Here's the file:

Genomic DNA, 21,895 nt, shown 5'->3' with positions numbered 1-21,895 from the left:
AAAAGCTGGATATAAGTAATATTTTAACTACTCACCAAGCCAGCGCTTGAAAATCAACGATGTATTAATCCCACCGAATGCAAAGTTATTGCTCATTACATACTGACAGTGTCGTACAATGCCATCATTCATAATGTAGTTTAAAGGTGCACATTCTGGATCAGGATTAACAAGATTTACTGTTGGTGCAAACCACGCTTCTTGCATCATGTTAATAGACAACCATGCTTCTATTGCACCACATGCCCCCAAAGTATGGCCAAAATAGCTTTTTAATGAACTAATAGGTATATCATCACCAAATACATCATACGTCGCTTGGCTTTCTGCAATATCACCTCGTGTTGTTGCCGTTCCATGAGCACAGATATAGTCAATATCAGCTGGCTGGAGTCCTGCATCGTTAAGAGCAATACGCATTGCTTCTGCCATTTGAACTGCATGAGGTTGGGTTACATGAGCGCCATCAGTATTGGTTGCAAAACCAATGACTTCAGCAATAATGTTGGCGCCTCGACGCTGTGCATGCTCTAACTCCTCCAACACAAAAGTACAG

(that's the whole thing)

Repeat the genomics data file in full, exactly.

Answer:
Genomic DNA, 21,895 nt, shown 5'->3' with positions numbered 1-21,895 from the left:
AAAAGCTGGATATAAGTAATATTTTAACTACTCACCAAGCCAGCGCTTGAAAATCAACGATGTATTAATCCCACCGAATGCAAAGTTATTGCTCATTACATACTGACAGTGTCGTACAATGCCATCATTCATAATGTAGTTTAAAGGTGCACATTCTGGATCAGGATTAACAAGATTTACTGTTGGTGCAAACCACGCTTCTTGCATCATGTTAATAGACAACCATGCTTCTATTGCACCACATGCCCCCAAAGTATGGCCAAAATAGCTTTTTAATGAACTAATAGGTATATCATCACCAAATACATCATACGTCGCTTGGCTTTCTGCAATATCACCTCGTGTTGTTGCCGTTCCATGAGCACAGATATAGTCAATATCAGCTGGCTGGAGTCCTGCATCGTTAAGAGCAATACGCATTGCTTCTGCCATTTGAACTGCATGAGGTTGGGTTACATGAGCGCCATCAGTATTGGTTGCAAAACCAATGACTTCAGCAATAATGTTGGCGCCTCGACGCTGTGCATGCTCTAACTCCTCCAACACAAAAGTACAG